We define an operation three on strings as three(c1c2c3c4c5c6...) = c3c6... then the above-described definition is extended to languages. Prove that the class of regular languages is closed under this operation.

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    $\begingroup$ If $R$ is regular, there is a DFA which recognises it. Given a DFA $D$, how can you make a finite automaton which recognises $\mathit{three}(L(D))$? ($D$ doesn't really have to be deterministic. But it might help your thinking.) $\endgroup$
    – rici
    Commented Oct 24, 2021 at 3:37

2 Answers 2


Let $Q$ be a $DFA$ recognizing $L$. To show that $\mathrm{three}(L)$ is regular, you only need to construct a $NFA$ deciding $\mathrm{three}(L)$ (this suffices, since any $NFA$ can be transformed to an equivalent $DFA$). Now, the key idea is that if the $NFA$ is reading, say, the first character $c_3$, then it can guess what two characters $c_1,c_2$ occurred before it.

More formally, suppose that $Q = (\Sigma,S,s_0,\delta,F)$. Given a string $\overline{x} \in \Sigma^*$ and states $s,s' \in S$ we will use $s,\overline{x} \to s'$ to denote the fact that $Q$, starting from state $s$ while reading the first character of $\overline{x}$, ends up in state $s'$ after reading the entire string $\overline{x}$. Consider now the following non-deterministic finite automata $Q' = (\Sigma,S\cup \{s_0'\},s_0',\delta',F)$, where $s_0' \notin S$ and the transition function $\delta$ is defined as follows:

  • For every $s\in S$ and $z\in \Sigma$ we define $$\delta(s,z) := \{s' \in S \mid \exists x,y \in \Sigma : s,xyz \to s'\}$$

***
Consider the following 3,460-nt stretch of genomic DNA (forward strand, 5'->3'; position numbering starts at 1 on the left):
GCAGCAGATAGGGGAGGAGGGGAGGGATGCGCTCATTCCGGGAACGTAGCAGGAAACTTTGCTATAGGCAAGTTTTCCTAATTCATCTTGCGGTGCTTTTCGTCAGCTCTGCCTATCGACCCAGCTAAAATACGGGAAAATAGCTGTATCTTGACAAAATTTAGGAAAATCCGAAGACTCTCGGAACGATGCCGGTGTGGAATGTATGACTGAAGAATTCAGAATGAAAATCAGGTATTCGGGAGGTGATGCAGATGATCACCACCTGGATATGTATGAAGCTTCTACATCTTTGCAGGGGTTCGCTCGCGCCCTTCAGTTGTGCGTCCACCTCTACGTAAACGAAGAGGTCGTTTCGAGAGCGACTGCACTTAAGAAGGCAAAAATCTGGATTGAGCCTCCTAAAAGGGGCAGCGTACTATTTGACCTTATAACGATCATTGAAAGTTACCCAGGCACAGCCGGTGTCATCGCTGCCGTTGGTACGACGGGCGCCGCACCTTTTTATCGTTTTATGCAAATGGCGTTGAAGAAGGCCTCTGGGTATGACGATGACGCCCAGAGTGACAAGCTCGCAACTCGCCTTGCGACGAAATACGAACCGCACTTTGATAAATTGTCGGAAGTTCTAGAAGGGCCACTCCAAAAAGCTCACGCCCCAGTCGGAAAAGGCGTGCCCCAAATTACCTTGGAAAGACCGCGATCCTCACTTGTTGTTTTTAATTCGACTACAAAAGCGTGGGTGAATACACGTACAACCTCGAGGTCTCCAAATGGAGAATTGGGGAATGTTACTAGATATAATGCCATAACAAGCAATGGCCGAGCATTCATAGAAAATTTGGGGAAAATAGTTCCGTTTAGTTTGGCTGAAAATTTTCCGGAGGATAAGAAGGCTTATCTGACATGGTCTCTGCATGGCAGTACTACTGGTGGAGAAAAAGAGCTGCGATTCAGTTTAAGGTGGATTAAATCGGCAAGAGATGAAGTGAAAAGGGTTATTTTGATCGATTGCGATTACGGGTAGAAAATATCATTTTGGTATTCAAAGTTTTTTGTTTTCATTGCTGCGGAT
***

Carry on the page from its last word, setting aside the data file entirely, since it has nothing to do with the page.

• For every $z\in \Sigma$ we define $$\delta(s_0',z) := \{s'\in S \mid \exists x,y \in \Sigma:s_0,xyz \to s'\}$$

It is straightforward to verify that $L(Q') = \mathrm{three}(L)$.


You might use closure properties of the regular languages: (inverse) homomorphisms and intersection (by regular languages).

Assuming the language is over the alphabet $\Sigma$, make two copies $\Sigma_i = \{ \sigma_i\mid \sigma\in\Sigma \}$ of that alphabet, $i=0,1$.

The homomorfism $h$ maps elements from $\Sigma_0\cup\Sigma_1$ onto their original $h:\sigma_i\mapsto\sigma$. The inverse morphism $h^{-1}: \Sigma^* \to (\Sigma_0\cup\Sigma_1)^*$ nondeterministically chooses a $0$ or $1$ copy for each symbol.

Now let $g$ be the homomorfism on $\Sigma_0\cup\Sigma_1$ that deletes symbols from $\Sigma_0$ and maps symbols from $\Sigma_1$ onto their original.

Now the following composition keeps every third symbol, while deleting the other symbols $w\mapsto g(\;h^{-1}(w) \cap (\Sigma_0\Sigma_0\Sigma_1)^*(\Sigma_0^0\cup\Sigma_0^1\cup\Sigma_0^2)\;)$.

This method has the advantage that it also works for context-free languages.


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